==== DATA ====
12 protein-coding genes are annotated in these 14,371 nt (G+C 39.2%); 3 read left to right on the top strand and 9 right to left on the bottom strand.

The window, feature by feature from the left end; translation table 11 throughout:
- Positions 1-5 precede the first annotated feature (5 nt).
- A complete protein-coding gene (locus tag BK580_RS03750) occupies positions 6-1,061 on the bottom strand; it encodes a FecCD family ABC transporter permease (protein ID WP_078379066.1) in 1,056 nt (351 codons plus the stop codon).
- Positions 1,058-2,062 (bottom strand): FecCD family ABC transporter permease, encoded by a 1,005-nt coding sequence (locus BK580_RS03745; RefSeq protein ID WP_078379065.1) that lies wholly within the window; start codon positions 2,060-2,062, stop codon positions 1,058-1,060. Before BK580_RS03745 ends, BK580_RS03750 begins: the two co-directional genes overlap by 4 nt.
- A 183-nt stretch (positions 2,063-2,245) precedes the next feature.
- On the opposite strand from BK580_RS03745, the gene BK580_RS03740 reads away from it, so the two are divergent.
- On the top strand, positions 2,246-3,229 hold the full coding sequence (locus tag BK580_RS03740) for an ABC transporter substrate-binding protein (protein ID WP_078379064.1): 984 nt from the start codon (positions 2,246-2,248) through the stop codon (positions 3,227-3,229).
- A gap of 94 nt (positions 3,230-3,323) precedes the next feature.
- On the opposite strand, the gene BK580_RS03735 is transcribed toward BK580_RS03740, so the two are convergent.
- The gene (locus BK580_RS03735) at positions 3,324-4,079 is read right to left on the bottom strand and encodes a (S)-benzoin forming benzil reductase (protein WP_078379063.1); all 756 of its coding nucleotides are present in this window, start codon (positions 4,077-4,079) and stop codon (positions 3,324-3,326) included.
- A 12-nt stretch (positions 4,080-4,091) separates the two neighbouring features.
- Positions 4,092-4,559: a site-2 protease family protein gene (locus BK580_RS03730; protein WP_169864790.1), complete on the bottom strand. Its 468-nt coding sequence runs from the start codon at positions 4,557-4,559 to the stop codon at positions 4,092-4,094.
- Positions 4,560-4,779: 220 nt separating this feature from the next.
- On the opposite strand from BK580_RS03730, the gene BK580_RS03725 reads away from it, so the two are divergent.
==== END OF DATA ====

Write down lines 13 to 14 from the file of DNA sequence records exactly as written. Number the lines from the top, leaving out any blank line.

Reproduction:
- Positions 4,092-4,559: a site-2 protease family protein gene (locus BK580_RS03730; protein WP_169864790.1), complete on the bottom strand. Its 468-nt coding sequence runs from the start codon at positions 4,557-4,559 to the stop codon at positions 4,092-4,094.
- Positions 4,560-4,779: 220 nt separating this feature from the next.